At the EMAF meeting in Mexico City, the Rio de los Remedios remained in the background. It was the site of the failure of the Mexican forensic response, a complicating factor. Here it was the turbulent, dark, and dirty waters of a contaminated city river. In another case in Tamaulipas, which collectives discussed with us, the problem was that the bodies were deposited in an abandoned well filled with water. In another case in Veracruz, the jungle was too thick and the canopy too dense for an effective excavation. In yet another, the conditions of the desert paired with the practices of delinquent groups left the remains too scattered and degraded to collect and process. Place mattered to the government experts but only as a background to the real, practical work of collecting the remains. The diversity of environments, their contamination, the extremes of weather, and geographic features mattered primarily as an excuse for incomplete forensic work. However, for the buscadora collectives, these clandestine burial sites, their histories, their geographies, and the evidence they offered of layered violence mattered. That day at the meeting, the river remained firmly in the background. In the remainder of this paper, we describe how the absent presence of the river that day in 2016, presaged the increasing importance of geographic, environmental, and more-than-human relationalities in the work of collectives. The specificity of a space and place that had once been the mere background of the central scene -the scientifically purified forensic excavation- emerged as a protagonist.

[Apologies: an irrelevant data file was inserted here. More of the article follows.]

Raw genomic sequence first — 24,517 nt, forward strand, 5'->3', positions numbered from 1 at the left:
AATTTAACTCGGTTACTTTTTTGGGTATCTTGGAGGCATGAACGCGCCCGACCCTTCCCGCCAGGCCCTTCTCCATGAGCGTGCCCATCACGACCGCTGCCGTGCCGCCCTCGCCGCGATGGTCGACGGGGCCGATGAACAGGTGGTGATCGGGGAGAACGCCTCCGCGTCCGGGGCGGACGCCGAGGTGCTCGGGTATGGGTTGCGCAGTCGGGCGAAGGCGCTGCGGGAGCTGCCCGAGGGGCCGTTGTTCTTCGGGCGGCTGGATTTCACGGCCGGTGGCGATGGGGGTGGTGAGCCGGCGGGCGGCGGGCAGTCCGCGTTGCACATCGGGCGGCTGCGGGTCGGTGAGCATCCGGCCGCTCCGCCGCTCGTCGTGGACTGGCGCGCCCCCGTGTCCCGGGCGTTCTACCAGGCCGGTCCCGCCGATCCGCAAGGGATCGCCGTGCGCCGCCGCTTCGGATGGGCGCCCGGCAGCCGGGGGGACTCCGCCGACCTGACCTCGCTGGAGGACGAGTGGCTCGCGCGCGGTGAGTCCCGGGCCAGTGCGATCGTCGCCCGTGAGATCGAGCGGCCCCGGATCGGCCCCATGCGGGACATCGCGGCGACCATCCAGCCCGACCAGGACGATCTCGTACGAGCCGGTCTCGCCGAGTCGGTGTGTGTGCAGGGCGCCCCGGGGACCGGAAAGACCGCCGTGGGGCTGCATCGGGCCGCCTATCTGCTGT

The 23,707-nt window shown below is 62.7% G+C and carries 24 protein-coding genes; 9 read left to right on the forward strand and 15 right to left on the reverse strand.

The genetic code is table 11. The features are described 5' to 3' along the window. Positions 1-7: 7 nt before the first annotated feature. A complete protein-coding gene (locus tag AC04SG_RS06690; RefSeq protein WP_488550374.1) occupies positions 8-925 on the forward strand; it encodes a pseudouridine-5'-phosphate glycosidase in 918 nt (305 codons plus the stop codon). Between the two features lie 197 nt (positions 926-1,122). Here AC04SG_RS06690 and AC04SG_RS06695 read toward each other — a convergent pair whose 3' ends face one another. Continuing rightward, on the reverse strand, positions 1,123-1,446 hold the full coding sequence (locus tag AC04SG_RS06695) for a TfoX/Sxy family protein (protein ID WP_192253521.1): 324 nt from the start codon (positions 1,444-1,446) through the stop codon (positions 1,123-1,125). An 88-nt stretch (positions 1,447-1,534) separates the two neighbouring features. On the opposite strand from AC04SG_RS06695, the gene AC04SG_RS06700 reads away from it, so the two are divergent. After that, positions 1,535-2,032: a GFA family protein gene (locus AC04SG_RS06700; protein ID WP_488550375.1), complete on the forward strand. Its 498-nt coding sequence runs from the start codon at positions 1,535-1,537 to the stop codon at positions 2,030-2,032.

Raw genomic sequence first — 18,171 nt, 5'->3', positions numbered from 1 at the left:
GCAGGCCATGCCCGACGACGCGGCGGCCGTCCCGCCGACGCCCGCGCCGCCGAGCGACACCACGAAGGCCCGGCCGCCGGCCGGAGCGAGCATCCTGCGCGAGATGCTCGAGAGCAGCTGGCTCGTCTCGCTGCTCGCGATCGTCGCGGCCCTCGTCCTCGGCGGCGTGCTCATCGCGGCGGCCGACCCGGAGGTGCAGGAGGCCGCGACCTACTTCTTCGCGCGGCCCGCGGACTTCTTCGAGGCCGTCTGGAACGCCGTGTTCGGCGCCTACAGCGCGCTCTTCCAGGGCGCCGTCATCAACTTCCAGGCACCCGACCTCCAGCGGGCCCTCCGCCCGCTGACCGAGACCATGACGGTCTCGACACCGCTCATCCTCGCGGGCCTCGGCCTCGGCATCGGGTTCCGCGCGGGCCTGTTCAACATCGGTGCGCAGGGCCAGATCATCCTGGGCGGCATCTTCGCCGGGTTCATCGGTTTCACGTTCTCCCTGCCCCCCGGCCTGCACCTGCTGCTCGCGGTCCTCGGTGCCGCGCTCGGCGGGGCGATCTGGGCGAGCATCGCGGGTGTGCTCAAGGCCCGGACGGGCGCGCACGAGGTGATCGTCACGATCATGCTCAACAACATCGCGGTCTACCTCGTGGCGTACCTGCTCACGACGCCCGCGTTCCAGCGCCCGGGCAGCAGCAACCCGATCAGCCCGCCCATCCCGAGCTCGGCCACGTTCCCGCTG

The Land: Geo-logics and Stratigraphic Violence

The search begins when you reach the point, this is usually a large area of the Coahuila Desert that some ejidatario [rancher] or chivero [goatherd] mentioned in passing. …When you get out of the vans, the first thing you think is where the hell do you start? The sun is at its peak; the earth, is loose and unending… You walk, a lot, carrying the varilla [T rod] and a bottle of water, looking over every inch of the cracked earth, trying to determine whether underneath there are the remains of what was once a man, a woman, a son... any remains. At times, you stop, you look up, you observe the majesty of the scenery, you breathe, you try to imagine where those bodies were before they ended up here. You feel the pain, the hopelessness, the tiredness, then the hope. You continue walking.10 (Ortiz 2019)